Top 4 things said about wind during Rick Perry’s Energy Secretary nomination hearing

Energy Secretary nominee and former Texas governor Rick Perry highlighted wind energy throughout his Senate confirmation hearing today. Nearly every mention of wind was positive as both Senate Republicans and Democrats on the U.S. Senate Energy and Natural Resources Committee looked to find out more about Perry’s stance on a series of energy topics. Perry’s comments about wind power mostly related to Texas’ success creating jobs for over 25,000 wind workers and reducing emissions with clean, renewable wind energy.

Here are the top four things said about wind during Rick Perry’s nomination hearing today:

1) Perry touts Texas wind power success story

Perry brought up Texas’ leadership as a wind energy producer several times during the 3.5-hour hearing, including during his opening remarks:

“We truly advocated an all of the above strategy, reducing carbon emissions, not just through development of cleaner fossil fuels, but through the development of renewable resources as well. During my time as governor, Texas took the national lead in wind energy development. If confirmed, I will advocate and promote energy in all forms, and that certainly includes our renewables. America has been blessed with vast natural resources and the technology to utilize them. I’m committed to helping provide stable, reliable, affordable and secure sources of American energy. An America-first energy strategy is important to create jobs and to grow the economy.”

Sen. John Cornyn (R-Texas) and Sen. Joe Manchin (D-W.V.), who introduced Perry at the hearing, both mentioned his record on wind energy as well.

2) Sen. Gardner: Colorado’s got wind, too

Just as Perry mentioned Texas’ leadership in the wind industry, Sen. Cory Gardner (R-Colo.) spent some time bragging about Colorado’s own success with wind energy:

“I think over the past couple of years we’ve even been higher-ranked in production of installed wind capacity. We have 14 wind manufacturing facilities. We’re at the leading edge of turbine manufacturing, blade manufacturing, tower manufacturing… It’s incredible to see what we’ve done with an all-of-the-above energy policy in Colorado.”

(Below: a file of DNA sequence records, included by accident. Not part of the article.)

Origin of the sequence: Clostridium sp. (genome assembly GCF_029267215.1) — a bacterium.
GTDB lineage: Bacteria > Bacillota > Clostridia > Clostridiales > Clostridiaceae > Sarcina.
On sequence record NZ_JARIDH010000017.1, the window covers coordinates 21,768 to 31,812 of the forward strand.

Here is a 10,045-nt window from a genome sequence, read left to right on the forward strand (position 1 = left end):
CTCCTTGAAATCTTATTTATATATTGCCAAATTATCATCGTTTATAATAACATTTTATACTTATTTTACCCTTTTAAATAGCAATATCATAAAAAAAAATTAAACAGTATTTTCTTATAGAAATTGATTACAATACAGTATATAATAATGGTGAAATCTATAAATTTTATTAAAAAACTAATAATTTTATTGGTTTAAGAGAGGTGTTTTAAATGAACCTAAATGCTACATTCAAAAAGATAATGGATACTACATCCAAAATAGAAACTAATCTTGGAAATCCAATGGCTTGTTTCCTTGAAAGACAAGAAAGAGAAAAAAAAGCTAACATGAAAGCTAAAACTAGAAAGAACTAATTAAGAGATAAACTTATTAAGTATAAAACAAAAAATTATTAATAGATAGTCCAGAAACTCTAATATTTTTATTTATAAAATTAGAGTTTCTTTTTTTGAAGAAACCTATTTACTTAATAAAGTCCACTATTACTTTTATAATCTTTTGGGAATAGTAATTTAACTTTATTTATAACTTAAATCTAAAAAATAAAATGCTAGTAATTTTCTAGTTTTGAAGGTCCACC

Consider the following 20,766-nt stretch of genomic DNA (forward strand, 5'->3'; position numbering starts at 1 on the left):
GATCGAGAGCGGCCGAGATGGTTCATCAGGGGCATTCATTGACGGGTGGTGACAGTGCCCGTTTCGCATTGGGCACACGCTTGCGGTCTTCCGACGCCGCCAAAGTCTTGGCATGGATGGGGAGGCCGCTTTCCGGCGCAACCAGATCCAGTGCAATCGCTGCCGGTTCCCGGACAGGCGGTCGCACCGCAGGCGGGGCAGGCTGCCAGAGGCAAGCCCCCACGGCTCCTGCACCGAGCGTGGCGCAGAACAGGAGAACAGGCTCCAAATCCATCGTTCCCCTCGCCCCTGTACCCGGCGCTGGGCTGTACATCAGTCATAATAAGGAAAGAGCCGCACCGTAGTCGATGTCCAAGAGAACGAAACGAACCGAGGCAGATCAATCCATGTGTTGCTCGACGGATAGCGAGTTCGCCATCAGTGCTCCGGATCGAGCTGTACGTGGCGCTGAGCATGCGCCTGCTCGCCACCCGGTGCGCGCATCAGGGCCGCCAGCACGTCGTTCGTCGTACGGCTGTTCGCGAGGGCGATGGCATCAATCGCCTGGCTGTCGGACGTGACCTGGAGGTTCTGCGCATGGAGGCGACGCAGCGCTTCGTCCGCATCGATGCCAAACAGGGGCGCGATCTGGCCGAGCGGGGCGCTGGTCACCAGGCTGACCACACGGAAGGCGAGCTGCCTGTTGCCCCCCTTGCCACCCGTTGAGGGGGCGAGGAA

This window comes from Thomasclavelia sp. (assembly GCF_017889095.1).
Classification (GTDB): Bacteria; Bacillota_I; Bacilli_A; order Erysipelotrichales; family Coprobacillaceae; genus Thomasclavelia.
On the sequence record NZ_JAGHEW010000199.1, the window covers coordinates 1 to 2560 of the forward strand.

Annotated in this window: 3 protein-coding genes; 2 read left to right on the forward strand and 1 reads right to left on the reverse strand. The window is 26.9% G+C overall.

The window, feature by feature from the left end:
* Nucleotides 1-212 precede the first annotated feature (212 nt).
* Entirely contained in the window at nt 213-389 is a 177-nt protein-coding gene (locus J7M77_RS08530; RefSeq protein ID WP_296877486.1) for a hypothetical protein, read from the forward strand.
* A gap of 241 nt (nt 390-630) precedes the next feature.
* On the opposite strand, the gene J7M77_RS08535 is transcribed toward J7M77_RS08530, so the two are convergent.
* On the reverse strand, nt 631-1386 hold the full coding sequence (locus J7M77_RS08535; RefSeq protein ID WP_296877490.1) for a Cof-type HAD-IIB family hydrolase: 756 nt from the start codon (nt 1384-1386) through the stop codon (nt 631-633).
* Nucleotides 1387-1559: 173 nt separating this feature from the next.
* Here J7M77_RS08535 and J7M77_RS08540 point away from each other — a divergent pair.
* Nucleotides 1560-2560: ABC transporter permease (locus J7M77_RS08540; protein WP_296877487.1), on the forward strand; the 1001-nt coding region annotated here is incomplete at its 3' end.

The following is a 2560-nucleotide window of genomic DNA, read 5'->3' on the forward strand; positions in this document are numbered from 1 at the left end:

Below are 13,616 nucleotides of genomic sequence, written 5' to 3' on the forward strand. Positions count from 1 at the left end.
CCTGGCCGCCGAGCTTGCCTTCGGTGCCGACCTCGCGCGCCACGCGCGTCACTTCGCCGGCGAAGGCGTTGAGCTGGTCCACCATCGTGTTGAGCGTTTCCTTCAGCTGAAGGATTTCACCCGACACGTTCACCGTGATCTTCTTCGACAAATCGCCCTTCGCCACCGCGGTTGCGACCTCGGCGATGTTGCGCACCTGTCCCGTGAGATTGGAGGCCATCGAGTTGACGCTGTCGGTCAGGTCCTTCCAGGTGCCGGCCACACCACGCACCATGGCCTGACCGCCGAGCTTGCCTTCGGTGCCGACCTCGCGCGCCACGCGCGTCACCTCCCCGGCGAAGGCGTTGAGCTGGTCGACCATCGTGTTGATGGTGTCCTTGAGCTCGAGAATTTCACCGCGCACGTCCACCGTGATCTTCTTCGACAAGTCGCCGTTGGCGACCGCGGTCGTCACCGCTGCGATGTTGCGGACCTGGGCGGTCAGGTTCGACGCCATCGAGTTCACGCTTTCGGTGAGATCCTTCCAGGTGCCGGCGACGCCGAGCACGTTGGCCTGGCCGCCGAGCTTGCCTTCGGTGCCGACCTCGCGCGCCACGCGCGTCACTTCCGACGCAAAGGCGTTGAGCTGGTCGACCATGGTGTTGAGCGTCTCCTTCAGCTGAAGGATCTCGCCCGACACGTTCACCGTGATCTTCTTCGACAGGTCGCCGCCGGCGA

In response, Perry said he will continue to work on grid modernization issues – which will help bring wind energy where it’s produced to where it’s consumed – and visit the National Renewable Energy Laboratory (NREL) in Golden, Colo.

3) Sen. Franken: Wind industry revitalizes communities

Sen. Al Franken (D-Minn.) reminded Perry that wind energy helps revitalize economically distressed communities:

“People stay in your communities that have wind. Those towers are big… only young people can go up in them. They keep young people in your communities.”

Unfortunately, Franken’s time expired before he was able to complete his thought, but the Senator made an important point about how the wind industry creates jobs in America’s small towns.

4) Duckworth and Perry agree: federal government should support clean energy

Sen. Tammy Duckworth (D-Ill.) pointed out the importance of the federal government in bringing clean energy technologies including wind to scale:

“With the successes you’ve seen in wind energy, I know you must recognize that these gains could not have been made without federal support. Our nation’s wind industry would not be where it is today without the federal government. And I want to replicate the success in wind energy that you saw in Texas under your leadership. I want to do that in Illinois and across the nation.”

Perry responded in kind:

“My homestate aggressively and very positively supported [wind growth]. There is I think a role for the DOE as we go forward, continuing to find the technological advances, whether it’s on turbines, whether it’s on blade design, whether it‘s on some other aspect… I do believe there is a role for us to play, both at the state level and at the federal level, to continue to put forward – funded by our taxpayer dollars – technologies that can in fact make us more efficient, make us more economically viable, improve our quality of life… That is what I believe, and the Administration knew that when they asked me to serve in this role.”

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